Their food hadn’t even arrived, but that didn’t matter. Lena wasn’t hungry anymore. In fact, she needed to get out of there before she said even more. Lena scraped her chair against the stone floor and walked toward the exit.
Colt called her name. The photographer cursed.
She ignored them both.
COLT HEARD THE MAN CURSE, too, and couldn’t have agreed more. How was he to know his question would hit a sore spot? They were supposed to be friends, right?
Lena had seen him at his absolute worst. When he’d crashed his car, she’d been the one to sit by him in the hospital. He’d told her things about his life that he’d never shared with anyone else. She’d seen him cry, moan with pain and had supported him even when she thought he was making unwise decisions.
How could there be part of her life he knew nothing about? Why had she never told him how bad her mother had been?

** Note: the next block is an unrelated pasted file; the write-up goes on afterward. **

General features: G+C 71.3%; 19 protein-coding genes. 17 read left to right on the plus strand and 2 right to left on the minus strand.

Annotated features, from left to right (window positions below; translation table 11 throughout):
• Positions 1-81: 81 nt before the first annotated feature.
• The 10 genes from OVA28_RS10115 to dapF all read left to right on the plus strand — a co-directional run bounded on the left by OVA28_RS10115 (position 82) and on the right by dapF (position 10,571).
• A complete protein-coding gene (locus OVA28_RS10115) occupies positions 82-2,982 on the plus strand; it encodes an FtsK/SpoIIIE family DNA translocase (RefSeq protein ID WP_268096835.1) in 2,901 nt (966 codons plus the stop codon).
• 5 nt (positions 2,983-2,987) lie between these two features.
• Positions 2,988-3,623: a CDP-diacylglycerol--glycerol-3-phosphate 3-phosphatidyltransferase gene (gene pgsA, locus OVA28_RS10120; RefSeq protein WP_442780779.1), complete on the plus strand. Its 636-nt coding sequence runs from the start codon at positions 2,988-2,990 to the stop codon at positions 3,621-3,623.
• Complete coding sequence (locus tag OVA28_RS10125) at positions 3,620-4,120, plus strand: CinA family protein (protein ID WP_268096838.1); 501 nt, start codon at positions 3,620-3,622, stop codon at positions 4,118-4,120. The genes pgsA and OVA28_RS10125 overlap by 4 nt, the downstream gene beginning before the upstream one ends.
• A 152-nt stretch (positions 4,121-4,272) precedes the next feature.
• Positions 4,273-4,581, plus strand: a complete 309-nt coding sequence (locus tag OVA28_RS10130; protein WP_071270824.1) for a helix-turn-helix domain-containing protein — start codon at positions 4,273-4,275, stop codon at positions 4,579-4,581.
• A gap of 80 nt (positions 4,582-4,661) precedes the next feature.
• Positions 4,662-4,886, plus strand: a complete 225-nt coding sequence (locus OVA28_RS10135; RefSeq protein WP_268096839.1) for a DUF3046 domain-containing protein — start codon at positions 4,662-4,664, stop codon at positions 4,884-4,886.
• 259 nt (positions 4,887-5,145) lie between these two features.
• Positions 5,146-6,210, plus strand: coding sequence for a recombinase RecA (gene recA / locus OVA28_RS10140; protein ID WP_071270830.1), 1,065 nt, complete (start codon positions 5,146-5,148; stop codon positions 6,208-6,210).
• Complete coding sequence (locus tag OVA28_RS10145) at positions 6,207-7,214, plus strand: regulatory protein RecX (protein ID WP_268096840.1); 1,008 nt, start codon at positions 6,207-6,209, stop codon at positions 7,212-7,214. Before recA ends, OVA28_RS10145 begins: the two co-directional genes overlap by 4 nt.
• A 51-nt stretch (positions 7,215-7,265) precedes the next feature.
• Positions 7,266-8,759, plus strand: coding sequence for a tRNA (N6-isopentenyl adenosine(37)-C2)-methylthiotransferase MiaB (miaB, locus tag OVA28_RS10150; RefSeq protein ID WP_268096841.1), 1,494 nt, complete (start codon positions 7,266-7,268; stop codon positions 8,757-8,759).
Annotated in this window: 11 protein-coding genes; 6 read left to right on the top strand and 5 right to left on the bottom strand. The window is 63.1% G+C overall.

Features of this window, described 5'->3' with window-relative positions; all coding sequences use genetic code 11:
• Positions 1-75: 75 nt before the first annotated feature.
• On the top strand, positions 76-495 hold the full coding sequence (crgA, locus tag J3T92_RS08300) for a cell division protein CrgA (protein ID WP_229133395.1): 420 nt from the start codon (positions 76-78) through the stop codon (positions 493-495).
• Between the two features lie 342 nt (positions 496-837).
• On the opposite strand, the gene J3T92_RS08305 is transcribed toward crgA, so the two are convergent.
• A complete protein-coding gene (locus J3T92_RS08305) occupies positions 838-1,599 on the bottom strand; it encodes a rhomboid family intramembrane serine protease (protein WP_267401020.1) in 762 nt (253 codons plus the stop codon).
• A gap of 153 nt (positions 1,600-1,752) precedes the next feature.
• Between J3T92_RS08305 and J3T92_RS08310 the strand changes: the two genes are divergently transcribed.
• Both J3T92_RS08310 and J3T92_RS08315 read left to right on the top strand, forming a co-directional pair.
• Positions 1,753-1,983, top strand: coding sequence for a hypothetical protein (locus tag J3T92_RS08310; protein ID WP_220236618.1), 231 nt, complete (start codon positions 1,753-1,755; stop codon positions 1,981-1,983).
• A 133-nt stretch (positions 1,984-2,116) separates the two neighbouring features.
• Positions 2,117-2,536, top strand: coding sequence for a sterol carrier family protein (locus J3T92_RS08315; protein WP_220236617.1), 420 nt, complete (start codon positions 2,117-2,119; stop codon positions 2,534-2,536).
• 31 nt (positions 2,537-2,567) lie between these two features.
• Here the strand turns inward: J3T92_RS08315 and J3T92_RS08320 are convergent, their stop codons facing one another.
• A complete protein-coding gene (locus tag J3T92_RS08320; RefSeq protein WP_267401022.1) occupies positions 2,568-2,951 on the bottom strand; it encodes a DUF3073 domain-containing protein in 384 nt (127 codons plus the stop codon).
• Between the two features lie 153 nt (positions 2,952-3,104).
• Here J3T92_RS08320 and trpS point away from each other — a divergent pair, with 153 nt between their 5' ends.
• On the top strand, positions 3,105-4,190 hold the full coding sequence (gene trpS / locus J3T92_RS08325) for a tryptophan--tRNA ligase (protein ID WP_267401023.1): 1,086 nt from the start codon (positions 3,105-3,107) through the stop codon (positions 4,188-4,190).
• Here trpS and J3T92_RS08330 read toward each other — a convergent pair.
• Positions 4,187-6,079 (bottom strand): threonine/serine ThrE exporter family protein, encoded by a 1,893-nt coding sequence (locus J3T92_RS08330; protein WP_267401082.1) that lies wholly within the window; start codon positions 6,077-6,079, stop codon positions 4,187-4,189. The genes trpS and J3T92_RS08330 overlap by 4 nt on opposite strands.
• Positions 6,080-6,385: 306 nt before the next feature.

Thinking back on those months she’d lived next door, he realized they’d rarely gone to her house. When he’d asked, she’d almost always had an excuse. Sure, he’d only been ten, but why hadn’t he picked up on that? And why, in all the times that they’d talked since then, had she not shared her pain? Heaven knew he’d dumped plenty of his own worries on her small, capable shoulders.
The table teetered, silverware, china and glass clinking ominously, as he bolted after her.
Tropical heat and guilt slapped him in the face as he pushed outside. Colt ripped at the buttons on his shirt, trying to release the noose that had apparently slipped around his throat.